Creating a Sense of Stability

What if emergency teams had access to the most up-to-date information on road conditions when responding to a natural disaster? What if soldiers in war-torn regions could tap into the latest intelligence briefings to help avoid dangerous situations? For years CSAIL Principal Investigator Nancy Lynch has dedicated her efforts to creating stable access to unstable networks of devices. A paper on her work, which was largely funded by the National Science Foundation, can be found in this month’s issue of Distributed Computing.

In the paper Lynch, the NEC professor of Software Science and Engineering in the Electrical Engineering and Computer Science Department at MIT and the leader of the Theory of Distributed Systems research group at CSAIL, describes how RAMBO (Reconfigurable Atomic Memory for Basic Objects) was originally created to help troops preserve essential information. The system could have applications far beyond the military world though, thanks to its ability to facilitate the sharing of data without a central information point. Future uses could include heavily trafficked websites, shared Internet services, sensor networks and mobile devices.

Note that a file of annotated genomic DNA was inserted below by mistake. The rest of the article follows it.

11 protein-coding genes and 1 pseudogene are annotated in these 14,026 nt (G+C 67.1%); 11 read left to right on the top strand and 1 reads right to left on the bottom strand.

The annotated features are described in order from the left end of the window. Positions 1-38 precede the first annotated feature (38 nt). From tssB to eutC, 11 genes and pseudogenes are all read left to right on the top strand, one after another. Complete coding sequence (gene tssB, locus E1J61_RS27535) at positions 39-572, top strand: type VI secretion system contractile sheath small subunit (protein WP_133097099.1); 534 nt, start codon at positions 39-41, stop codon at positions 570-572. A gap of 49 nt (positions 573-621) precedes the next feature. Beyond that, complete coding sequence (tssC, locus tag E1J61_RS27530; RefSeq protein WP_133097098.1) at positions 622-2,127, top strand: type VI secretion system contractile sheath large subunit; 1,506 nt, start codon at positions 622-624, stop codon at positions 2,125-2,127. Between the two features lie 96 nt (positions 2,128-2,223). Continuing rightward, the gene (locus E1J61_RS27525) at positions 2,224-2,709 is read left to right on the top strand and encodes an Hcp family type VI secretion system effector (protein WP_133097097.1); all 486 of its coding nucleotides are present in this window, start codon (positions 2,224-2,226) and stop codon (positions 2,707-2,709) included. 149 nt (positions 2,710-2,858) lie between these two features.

RAMBO operates through the concept of a simple majority. When information is updated (for example army intelligence) the new data is sent out to a simple majority of users so that several participants will always have access to the information no matter how the network’s structure changes.

Lynch worked on the RAMBO project and paper with Seth Gilbert, who worked in her lab at CSAIL as a graduate student, and Alex Shvartsman, who was a research associate and visiting scientist in Lynch’s lab.

Read more on Lynch's work here.

Abby Abazorius, CSAIL